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Griseofulvin (Gris-PEG, Grifulvin, Grisactin, Fulvicin) is an oral fungistatic agent used in the long-term treatment of dermatophyte infections caused by Epidermophyton, Microsporum, and Trichophyton spp. Produced by the mold Penicillium griseofulvin, this agent inhibits fungal growth by binding to the microtubules responsible for mitotic spindle formation, leading to defective cell wall development.
Ineffective topically, griseofulvin is administered orally but has poor gastrointestinal absorption; absorption can be improved by microcrystalline processing of the drug and by taking the drug with fatty meals. Peak serum levels occur 4 hours after dosing. Griseofulvin is metabolized in the liver and has a half-life of 24 to 36 hours. The drug binds to keratin precursor cells and newly synthesized keratin in the stratum corneum of the skin, hair, and nails, stopping the progression of der-matophyte infection.
In the treatment of ringworm of the beard, scalp, and other skin surfaces, 4 to 6 weeks of therapy is often required. Therapy failure may be to the result of an in-correct diagnosis; superficial candidiasis, which may re-semble a dermatophyte infection, does not respond to griseofulvin treatment. Onychomycosis responds very slowly to griseofulvin (1 year or more of treatment is commonly required) and cure rates are poor; itracona-zole and terbinafine hydrochloride are more effective than griseofulvin for onychomycosis.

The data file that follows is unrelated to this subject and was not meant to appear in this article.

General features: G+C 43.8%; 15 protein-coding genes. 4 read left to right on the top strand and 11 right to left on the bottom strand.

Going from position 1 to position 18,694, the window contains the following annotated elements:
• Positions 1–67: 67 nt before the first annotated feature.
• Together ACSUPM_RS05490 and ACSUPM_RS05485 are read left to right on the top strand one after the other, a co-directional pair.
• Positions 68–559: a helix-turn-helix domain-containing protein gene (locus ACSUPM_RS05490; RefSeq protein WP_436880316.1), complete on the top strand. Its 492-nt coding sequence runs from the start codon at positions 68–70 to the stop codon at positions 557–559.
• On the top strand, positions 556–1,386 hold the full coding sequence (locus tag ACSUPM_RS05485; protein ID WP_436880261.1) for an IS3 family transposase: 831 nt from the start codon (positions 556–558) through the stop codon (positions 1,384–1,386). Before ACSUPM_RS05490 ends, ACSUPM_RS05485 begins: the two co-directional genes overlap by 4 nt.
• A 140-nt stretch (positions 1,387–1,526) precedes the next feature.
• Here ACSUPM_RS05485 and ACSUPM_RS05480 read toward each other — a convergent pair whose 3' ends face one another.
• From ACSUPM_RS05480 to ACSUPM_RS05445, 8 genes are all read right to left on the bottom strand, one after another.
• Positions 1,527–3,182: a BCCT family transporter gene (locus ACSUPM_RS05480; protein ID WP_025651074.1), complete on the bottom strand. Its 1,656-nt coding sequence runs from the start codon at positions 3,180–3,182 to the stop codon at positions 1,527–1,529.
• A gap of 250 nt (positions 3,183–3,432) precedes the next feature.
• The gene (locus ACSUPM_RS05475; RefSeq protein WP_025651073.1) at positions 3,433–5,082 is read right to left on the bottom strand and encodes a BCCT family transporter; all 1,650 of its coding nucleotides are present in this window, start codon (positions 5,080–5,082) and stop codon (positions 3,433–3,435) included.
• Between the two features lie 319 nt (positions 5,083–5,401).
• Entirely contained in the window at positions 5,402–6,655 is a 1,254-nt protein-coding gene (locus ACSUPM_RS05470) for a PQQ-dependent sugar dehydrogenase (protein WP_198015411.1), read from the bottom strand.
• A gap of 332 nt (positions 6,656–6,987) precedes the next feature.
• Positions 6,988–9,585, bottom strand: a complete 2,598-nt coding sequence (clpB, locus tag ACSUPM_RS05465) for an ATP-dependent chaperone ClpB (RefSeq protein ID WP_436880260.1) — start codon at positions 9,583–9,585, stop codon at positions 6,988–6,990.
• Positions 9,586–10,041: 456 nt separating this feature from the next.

Griseofulvin is usually well tolerated. Headache is common with initiation of therapy. Hepatotoxicity (es-pecially in patients with acute intermittent porphyria), dermatitis, and gastrointestinal distress also occur. Griseofulvin increases warfarin metabolism, and griseo-fulvin metabolism is increased by phenobarbital.
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